WK: When it comes to what China is doing with public transit, housing, and amenities for its people, one could argue it puts the U.S. to shame. In many ways, we have much to learn.

Clearly, even the casual visitor can see China is making a lot of the right moves on transportation and urbanization, moves that are setting it on a path when it’s fully developed toward much lower emissions per capita than in the U.S.

The danger is, however, that continuing to rely on coal to build out its cities will do irreparable harm to the world’s atmosphere by pushing up carbon levels to the point that triggers runaway global warming. The Chinese leadership ultimately is coming to grips with this, but needs to embark on a crash program to transition to clean energy.

Given their great communitarian tradition and amazing technical ingenuity—remember they had vastly superior technology to Europe even at the time of Marco Polo—the Chinese are fully capable of doing this, in fact leading the world on it. The ability is there, all they need to do is muster the resolve.

Many thanks to William Kelly for taking the time to answer these questions for us. Please be sure to read their new book The People’s Republic of Chemicals.

Vanke Jiugong Mixed-Use Development by SPARK Architects

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SPARK Architects have shared with us their award-winning design for a new mixed-use development in Beijing. Designed for Vanke in the city’s growing southern suburbs, the project is a mix of retail, leisure, entertainment and office programs.

Currently under construction, Vanke Jiugong is a continuation of SPARK’s investigations into the breaking up of the architectural mass of the shopping mall, and the forging of connections between ‘interiorized’ space and the city. The 127,000 sqm development will incorporate a mall, a cinema, three live-work towers, and a separate retail pavilion, with a pedestrian bridge connection to an adjacent train station.

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While shopping malls traditionally turn their backs on the city, in the context of China, where there is very little urban public space, SPARK director Jan Felix Clostermann says of their design approach, “we typically try to extend the city into the building.”

The scheme proposes a perforated and penetrable building mass of interlocking components of various scales. A base retail block (with traditional curvilinear ‘race-track’ circulation) is prised open with glazing and voids at its periphery and pierced internally by two large conical voids, which draw daylight downward into the center of the building mass and forge visual connections between levels. A sleek white palette contributes to a seamless and flowing retail environment.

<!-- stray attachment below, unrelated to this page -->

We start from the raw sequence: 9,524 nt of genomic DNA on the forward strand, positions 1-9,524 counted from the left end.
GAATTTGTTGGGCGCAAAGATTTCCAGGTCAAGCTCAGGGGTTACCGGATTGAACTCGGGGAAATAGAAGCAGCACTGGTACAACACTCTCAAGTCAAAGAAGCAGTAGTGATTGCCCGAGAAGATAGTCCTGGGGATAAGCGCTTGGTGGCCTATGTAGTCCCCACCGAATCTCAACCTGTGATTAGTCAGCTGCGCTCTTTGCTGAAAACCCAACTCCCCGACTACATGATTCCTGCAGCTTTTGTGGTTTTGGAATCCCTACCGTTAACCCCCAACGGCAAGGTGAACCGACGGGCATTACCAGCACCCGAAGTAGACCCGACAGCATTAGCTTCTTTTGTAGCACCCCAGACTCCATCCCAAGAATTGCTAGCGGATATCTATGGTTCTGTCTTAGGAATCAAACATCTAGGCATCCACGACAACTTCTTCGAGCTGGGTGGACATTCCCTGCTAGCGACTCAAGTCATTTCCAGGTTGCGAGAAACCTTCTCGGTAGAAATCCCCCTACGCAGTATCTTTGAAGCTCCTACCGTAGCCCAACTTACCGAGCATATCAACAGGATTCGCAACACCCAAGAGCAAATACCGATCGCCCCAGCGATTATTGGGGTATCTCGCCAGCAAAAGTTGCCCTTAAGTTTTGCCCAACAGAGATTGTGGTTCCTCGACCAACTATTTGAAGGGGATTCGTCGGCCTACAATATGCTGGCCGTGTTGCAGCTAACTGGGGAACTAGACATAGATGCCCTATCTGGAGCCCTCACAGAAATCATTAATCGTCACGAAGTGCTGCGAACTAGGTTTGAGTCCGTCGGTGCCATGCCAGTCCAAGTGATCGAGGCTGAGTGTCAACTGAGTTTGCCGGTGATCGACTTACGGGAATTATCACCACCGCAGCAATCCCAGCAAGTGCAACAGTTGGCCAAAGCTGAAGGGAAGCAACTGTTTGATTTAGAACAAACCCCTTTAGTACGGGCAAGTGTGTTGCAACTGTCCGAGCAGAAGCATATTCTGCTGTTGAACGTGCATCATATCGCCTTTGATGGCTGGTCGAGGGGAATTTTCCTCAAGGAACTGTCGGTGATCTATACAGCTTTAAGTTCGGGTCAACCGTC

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On levels four and five, these volumes terminate with a second ‘ground plane’ – a village of restaurants in an orthogonally planned zone expressed with an alternate material treatment of timber and traditional terazzo tiles. Above is a third ‘ground plane’ – an environment akin to a miniaturized business park, where small office pavilions and larger live-work towers rise from a roof garden. “Level six will be a bit like a hutong in the sky,” says Clostermann, with the fragmented open areas of the garden taking a character similar to courtyards and available for the enjoyment of office users and the wider public.

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The cinema, positioned at one end of level six, will be connected to an external 24-hour circulation route that traverses the façade to allow direct access to and from the entertainment zone after shopping hours. While preventing the disconcerting experience of circulating through a ‘dead’ mall after hours, the external circulatory route will also enliven the exterior of the building, bringing vitality to its principal street façade.

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Thanks to SPARK Architects for sharing their design for the Vanke Jiugong Mixed-Use development. To learn more about the firm and their other exciting work in China, check out their website: http://www.sparkarchitects.com

Urban Creative Culture, Air Quality and the Tragedy of Beijing

Beijing_Pollution

Like many foreign travelers and working expats who arrive to China, Beijing was my first port of entry into the country. Leaving Capital Airport I was struck by the massive scale of the city, overwhelmed by the repetitive concrete towers standing like regimented rows of soldiers in the skyline. Beijing’s urban form is undoubtedly inspired by the Soviet-era tendency towards grandiose urban planning schemes, but as I would come to learn the story on the ground painted a different, much more vibrant picture of urban life.

Beijing is not a city that one can fully appreciate in the matter of just a few days visiting the famous historical sites. In the space between gigantic attractions like The Forbidden City, Temple of Heaven, and Summer Palace, a modern grassroots culture thrives. Underground rock clubs, artist studios and independent coffee shops coexist in what’s left of old hutong neighborhoods as well as reclaimed industrial spaces on the periphery of the city center.